In This Article Expand or collapse the "in this article" section Roman Sculpture

  • Introduction
  • General Overviews, Historiography, and Handbooks
  • Primary Sources and Commentaries
  • Funerary Sculpture
  • Gender, Sexuality, and the “Other”
  • Idealplastik, Copies, Adaptations
  • Workshops, Materials, Polychromy, Recarving, and Restoration
  • Roman Sculpture in the Provinces
  • Collections and Sculptural Displays
  • Museum Catalogues and Exhibitions

Classics Roman Sculpture
Diane Atnally Conlin
  • LAST REVIEWED: 03 October 2018
  • LAST MODIFIED: 30 October 2019
  • DOI: 10.1093/obo/9780195389661-0242


Sculpture in the Roman world constitutes a broad category of diverse objects: from miniature votive statuettes deposited at rural sanctuaries to colossal portrait statues erected in apsidal niches of grand urban basilicas, from decorative plaques suspended between columns in Roman peristyle gardens to large-scale reliefs attached to conspicuous triumphal monuments. Perhaps more so than any other category of Roman material culture, sculpture has been extensively categorized and analyzed by generations of scholars. In contrast to the progressive development of styles identified (and often questioned) for Greek sculpture, Roman sculpture traditionally is divided along the same political subperiods as those used for Roman history (Republican, Augustan, Tetrarchic, etc.). Within these historical categories, two types of sculpture have been afforded primacy with respect to originality and aesthetic influence: portraiture and “historical” reliefs. More recently, scholarship has shifted away from the single-monument, typological-, or historical-based analysis to explore questions of display, patronage, production, distribution, regional divergences, gender and sexuality, reception, and socioreligious significance. Unless otherwise noted, general textbooks on Roman art are not part of this article.

General Overviews, Historiography, and Handbooks

The earliest studies of Roman sculpture focused on identifying the unique (or “Roman”) qualities of carved imagery, often with an emphasis on historical reliefs. More recent works continue to review the corpus of Roman sculpture based on long-standing categorization principles but also offer new perspectives on understanding the significances of sculpture (iconography, styles, techniques) within varied social, geographical, and historical contexts. The standard textbook on Roman sculpture remains Kleiner 1992. Outstanding examples of new approaches to a broad range of sculptures include Hölscher 2004 (semantics of styles) and Stewart 2008 (social contexts). For a concise overview of the scholarship on Roman art with an emphasis on sculpture, Brendel 1979 remains the seminal introduction to historiography. Kampen 2003 provides a useful overview of trends and lacunae in current art historical scholarship. Borg 2015 and Friedland, et al. 2015 are two examples of the 21st-century trend toward concise, summary essays by specialists collected as companions or handbooks.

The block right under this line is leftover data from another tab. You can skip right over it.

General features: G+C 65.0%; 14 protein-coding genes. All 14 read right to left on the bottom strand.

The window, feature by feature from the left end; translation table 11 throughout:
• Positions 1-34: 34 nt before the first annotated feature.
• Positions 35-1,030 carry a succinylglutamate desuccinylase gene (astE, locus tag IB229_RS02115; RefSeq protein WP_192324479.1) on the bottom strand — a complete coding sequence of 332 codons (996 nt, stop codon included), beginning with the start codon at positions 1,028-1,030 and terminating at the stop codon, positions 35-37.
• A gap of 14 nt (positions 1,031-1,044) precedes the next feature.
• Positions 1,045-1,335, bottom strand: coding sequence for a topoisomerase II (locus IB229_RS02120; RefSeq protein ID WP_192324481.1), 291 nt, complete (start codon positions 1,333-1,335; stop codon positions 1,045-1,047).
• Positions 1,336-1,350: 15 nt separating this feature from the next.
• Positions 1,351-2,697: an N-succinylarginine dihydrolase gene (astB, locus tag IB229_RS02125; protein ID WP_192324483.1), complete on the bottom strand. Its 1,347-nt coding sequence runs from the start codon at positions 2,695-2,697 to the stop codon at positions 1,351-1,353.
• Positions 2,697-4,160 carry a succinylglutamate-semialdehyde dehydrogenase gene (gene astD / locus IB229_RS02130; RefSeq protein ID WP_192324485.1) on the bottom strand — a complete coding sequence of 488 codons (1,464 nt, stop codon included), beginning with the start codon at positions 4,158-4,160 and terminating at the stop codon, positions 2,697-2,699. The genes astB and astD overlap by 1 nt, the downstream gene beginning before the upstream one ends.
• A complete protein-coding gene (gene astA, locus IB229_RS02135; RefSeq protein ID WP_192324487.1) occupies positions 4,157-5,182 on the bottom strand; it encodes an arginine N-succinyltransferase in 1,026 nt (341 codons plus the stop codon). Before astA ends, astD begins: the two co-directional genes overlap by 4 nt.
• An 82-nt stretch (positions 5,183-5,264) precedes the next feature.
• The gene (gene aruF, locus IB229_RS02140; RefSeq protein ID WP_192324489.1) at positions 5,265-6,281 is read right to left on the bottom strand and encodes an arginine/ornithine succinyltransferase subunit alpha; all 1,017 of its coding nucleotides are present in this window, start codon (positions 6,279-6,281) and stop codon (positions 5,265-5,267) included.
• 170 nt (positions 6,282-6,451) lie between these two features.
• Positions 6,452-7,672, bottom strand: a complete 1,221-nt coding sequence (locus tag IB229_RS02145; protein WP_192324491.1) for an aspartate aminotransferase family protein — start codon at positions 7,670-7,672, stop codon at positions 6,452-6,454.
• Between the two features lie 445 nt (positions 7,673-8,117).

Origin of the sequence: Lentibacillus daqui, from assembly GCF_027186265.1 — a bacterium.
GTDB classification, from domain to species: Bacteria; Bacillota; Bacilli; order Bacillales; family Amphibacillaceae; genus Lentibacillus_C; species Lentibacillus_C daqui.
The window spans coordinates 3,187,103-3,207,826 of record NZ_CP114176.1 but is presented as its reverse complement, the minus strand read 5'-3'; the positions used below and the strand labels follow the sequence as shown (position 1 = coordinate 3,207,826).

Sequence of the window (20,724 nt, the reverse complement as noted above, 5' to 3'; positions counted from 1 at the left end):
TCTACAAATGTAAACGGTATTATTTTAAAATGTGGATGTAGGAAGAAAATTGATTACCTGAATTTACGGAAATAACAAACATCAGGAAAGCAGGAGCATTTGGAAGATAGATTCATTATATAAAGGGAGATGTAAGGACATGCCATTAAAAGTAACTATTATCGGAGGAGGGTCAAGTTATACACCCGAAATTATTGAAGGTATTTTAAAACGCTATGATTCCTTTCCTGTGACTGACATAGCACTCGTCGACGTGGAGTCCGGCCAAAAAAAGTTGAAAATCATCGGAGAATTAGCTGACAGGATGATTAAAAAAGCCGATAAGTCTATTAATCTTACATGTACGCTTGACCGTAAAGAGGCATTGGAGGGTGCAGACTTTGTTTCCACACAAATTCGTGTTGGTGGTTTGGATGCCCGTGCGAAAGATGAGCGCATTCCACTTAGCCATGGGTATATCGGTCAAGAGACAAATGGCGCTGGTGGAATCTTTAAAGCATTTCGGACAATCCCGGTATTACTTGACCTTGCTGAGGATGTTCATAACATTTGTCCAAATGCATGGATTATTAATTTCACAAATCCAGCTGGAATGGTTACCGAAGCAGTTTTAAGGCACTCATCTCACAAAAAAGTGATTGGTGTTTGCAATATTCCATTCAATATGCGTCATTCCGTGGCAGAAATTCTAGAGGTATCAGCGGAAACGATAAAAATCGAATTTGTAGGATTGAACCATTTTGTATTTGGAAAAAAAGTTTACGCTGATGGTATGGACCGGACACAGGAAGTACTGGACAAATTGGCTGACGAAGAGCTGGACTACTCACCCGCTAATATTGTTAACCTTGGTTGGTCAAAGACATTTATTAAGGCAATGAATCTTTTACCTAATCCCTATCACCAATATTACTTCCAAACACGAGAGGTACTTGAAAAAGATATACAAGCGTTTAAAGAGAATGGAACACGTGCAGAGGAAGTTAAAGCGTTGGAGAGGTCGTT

• Borg, B. 2015. A companion to Roman art: Blackwell companions to the Ancient world. Chichester, UK: John Wiley.

    DOI: 10.1002/9781118886205

    Collection of scholarly essays on Roman art with particular emphasis on sculpture. Includes papers on methods, development, production, genres, contexts (private display, funerary, provinces), themes, and modern reception.

  • Brendel, O. 1979. Prolegomena to the study of Roman art. New Haven, CT: Yale Univ. Press.

    Influential review of the early historiography of Roman art with a concise discussion of the “pluralistic theories” as applied to Roman sculptural styles. Also includes a discussion of Roman wall painting.

  • Friedland, E., M. Sobocinski, and E. Gazda. 2015. The Oxford handbook of Roman sculpture. Oxford and New York: Oxford Univ. Press.

    DOI: 10.1093/oxfordhb/9780199921829.001.0001

    Collection of scholarly essays arranged thematically. Coverage is necessarily broad but includes useful detailed bibliographies. Sections on collecting, conservation and display, production and distribution, styles and genres, spatial and social contexts, regions and provinces, and viewing and reception.

  • Hölscher, T. 2004. The languages of images in Roman art. Translated by A. Snodgrass and A. Künyl-Snodgrass. Cambridge, UK: Cambridge Univ. Press.

    A groundbreaking stylistic study of Roman art with emphasis on Roman sculpture. Interprets images as a semantic system (pictorial language) laden with ideological messages. Explores how different sculptural styles drawn from earlier Greek art were employed for various subjects and themes to relay messages to a multicultural population. English translation of the 1987 German original.

  • Kampen, N. B. 2003. On writing histories of Roman art. Art Bulletin 85.2: 371–386.

    DOI: 10.2307/3177349

    Assessment of research trends in Roman art history with particular emphasis on Roman sculpture.

  • Kleiner, D. E. E. 1992. Roman sculpture. New Haven, CT: Yale Univ. Press.

    Standard text for advanced university courses on Roman sculpture. Covers the major monuments of all traditional historical periods up to and including the age of Constantine. Most chapters are divided into the subcategories of portraiture, relief sculpture, and funerary art.

  • Stewart, P. 2008. The social history of Roman art. Cambridge, UK: Cambridge Univ. Press.

    Concise examination of the manufacturing and functions of Roman art with emphasis on Roman sculpture. Also examines the identities of artists, the significance of Roman portraits, and the use of distinct styles of images on public monuments, including those produced in Late Antiquity.

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